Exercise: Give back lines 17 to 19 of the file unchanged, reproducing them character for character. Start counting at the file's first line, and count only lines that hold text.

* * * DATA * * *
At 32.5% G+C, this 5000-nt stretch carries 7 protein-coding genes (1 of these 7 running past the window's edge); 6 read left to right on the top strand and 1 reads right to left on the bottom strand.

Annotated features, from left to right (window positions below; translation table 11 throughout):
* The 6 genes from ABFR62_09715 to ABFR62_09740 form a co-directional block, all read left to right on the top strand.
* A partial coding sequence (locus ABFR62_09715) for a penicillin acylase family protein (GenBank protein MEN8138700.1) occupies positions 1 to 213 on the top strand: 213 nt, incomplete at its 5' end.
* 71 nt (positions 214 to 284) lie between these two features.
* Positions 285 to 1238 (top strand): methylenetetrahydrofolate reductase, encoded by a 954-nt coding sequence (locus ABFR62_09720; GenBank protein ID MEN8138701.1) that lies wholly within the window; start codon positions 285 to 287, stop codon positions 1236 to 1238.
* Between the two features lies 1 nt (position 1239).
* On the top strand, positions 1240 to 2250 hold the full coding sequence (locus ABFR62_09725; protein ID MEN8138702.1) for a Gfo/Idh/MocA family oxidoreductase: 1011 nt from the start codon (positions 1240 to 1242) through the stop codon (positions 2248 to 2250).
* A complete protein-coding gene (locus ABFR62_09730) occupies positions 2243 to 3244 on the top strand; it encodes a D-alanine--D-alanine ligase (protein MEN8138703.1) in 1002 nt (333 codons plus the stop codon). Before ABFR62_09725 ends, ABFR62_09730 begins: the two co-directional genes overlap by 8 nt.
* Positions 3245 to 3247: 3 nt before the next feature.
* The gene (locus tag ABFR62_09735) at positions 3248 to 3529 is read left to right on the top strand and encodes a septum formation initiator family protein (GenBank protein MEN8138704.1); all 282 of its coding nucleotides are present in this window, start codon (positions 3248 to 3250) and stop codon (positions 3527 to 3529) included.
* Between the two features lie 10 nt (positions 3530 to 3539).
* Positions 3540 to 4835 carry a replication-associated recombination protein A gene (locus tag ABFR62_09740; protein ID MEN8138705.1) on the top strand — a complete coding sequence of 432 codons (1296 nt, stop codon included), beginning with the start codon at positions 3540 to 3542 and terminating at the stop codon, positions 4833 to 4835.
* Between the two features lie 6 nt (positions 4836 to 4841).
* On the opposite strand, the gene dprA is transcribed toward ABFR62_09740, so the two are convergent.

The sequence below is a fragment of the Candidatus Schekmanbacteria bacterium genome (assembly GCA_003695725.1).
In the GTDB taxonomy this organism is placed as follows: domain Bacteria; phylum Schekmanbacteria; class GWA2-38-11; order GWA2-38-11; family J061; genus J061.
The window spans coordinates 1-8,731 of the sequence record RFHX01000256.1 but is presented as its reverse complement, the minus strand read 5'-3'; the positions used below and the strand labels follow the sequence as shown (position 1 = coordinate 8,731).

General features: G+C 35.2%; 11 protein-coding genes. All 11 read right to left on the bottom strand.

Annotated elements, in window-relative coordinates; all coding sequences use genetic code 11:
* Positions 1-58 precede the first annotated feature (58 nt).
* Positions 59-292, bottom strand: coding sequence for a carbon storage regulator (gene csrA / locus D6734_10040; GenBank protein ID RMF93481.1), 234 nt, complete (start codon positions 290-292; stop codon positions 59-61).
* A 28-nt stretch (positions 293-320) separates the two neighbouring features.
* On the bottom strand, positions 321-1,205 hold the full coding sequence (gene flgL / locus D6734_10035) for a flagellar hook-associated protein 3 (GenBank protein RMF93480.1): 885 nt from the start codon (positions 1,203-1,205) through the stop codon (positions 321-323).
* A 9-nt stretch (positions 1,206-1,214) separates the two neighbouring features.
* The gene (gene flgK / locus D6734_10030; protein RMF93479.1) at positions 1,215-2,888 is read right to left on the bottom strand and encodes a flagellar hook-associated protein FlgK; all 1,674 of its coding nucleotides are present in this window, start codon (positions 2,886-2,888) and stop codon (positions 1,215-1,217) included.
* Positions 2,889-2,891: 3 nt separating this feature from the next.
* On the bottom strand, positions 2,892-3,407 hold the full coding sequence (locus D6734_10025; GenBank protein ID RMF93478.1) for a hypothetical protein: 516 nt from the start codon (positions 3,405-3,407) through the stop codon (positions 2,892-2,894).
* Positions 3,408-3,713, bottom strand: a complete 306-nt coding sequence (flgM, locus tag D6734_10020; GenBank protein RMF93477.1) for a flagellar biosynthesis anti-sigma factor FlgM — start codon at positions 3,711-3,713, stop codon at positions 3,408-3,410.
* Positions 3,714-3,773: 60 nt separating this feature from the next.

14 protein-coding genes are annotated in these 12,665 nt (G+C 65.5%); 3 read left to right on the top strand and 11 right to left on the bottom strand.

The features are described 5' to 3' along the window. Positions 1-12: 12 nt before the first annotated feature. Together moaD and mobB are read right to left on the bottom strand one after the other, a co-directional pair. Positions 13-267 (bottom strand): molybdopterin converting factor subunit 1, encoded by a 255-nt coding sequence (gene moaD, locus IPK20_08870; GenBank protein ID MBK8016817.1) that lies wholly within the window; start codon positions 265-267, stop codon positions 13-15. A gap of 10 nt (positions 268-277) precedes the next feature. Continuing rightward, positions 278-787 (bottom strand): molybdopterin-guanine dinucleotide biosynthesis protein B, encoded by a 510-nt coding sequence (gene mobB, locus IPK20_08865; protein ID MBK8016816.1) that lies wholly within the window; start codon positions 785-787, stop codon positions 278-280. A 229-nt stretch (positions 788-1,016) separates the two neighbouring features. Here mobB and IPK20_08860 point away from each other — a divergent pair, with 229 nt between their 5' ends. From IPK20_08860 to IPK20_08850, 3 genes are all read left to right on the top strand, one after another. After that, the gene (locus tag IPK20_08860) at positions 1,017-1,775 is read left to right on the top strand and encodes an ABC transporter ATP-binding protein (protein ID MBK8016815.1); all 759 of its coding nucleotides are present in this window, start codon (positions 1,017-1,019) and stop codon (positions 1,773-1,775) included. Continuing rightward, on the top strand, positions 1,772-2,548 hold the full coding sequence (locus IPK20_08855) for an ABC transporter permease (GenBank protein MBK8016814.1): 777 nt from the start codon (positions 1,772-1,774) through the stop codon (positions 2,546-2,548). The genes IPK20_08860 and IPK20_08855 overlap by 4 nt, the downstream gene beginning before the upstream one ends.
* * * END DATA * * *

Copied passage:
In the GTDB taxonomy this organism is placed as follows: domain Bacteria; phylum Schekmanbacteria; class GWA2-38-11; order GWA2-38-11; family J061; genus J061.
The window spans coordinates 1-8,731 of the sequence record RFHX01000256.1 but is presented as its reverse complement, the minus strand read 5'-3'; the positions used below and the strand labels follow the sequence as shown (position 1 = coordinate 8,731).

General features: G+C 35.2%; 11 protein-coding genes. All 11 read right to left on the bottom strand.